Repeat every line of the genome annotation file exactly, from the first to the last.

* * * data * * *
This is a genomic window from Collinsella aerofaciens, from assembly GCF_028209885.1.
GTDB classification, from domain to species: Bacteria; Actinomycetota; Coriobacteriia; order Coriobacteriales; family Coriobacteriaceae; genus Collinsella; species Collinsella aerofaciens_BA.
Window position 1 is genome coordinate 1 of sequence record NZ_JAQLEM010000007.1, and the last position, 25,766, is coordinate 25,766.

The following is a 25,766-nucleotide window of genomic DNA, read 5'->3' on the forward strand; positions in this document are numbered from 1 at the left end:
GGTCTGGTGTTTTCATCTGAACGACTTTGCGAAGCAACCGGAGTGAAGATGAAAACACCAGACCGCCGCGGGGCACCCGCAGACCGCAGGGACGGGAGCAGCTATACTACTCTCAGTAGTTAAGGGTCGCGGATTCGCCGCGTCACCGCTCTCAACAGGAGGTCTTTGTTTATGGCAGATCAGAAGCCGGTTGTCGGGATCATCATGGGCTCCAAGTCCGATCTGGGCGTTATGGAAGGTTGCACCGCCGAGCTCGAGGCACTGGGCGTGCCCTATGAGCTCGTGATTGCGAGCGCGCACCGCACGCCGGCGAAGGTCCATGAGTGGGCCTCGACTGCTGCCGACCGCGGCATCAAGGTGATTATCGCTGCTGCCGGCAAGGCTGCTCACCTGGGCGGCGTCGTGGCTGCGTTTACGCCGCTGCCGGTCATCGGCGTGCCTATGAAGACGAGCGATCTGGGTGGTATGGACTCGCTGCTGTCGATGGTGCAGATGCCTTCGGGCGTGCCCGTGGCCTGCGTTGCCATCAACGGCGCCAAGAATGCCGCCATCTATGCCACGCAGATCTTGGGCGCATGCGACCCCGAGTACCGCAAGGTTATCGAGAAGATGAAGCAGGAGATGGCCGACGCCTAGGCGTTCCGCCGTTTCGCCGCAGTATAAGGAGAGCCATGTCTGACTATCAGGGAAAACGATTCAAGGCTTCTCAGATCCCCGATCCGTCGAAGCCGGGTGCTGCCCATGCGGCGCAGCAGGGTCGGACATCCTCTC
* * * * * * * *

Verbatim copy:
This is a genomic window from Collinsella aerofaciens, from assembly GCF_028209885.1.
GTDB classification, from domain to species: Bacteria; Actinomycetota; Coriobacteriia; order Coriobacteriales; family Coriobacteriaceae; genus Collinsella; species Collinsella aerofaciens_BA.
Window position 1 is genome coordinate 1 of sequence record NZ_JAQLEM010000007.1, and the last position, 25,766, is coordinate 25,766.

The following is a 25,766-nucleotide window of genomic DNA, read 5'->3' on the forward strand; positions in this document are numbered from 1 at the left end:
GGTCTGGTGTTTTCATCTGAACGACTTTGCGAAGCAACCGGAGTGAAGATGAAAACACCAGACCGCCGCGGGGCACCCGCAGACCGCAGGGACGGGAGCAGCTATACTACTCTCAGTAGTTAAGGGTCGCGGATTCGCCGCGTCACCGCTCTCAACAGGAGGTCTTTGTTTATGGCAGATCAGAAGCCGGTTGTCGGGATCATCATGGGCTCCAAGTCCGATCTGGGCGTTATGGAAGGTTGCACCGCCGAGCTCGAGGCACTGGGCGTGCCCTATGAGCTCGTGATTGCGAGCGCGCACCGCACGCCGGCGAAGGTCCATGAGTGGGCCTCGACTGCTGCCGACCGCGGCATCAAGGTGATTATCGCTGCTGCCGGCAAGGCTGCTCACCTGGGCGGCGTCGTGGCTGCGTTTACGCCGCTGCCGGTCATCGGCGTGCCTATGAAGACGAGCGATCTGGGTGGTATGGACTCGCTGCTGTCGATGGTGCAGATGCCTTCGGGCGTGCCCGTGGCCTGCGTTGCCATCAACGGCGCCAAGAATGCCGCCATCTATGCCACGCAGATCTTGGGCGCATGCGACCCCGAGTACCGCAAGGTTATCGAGAAGATGAAGCAGGAGATGGCCGACGCCTAGGCGTTCCGCCGTTTCGCCGCAGTATAAGGAGAGCCATGTCTGACTATCAGGGAAAACGATTCAAGGCTTCTCAGATCCCCGATCCGTCGAAGCCGGGTGCTGCCCATGCGGCGCAGCAGGGTCGGACATCCTCTC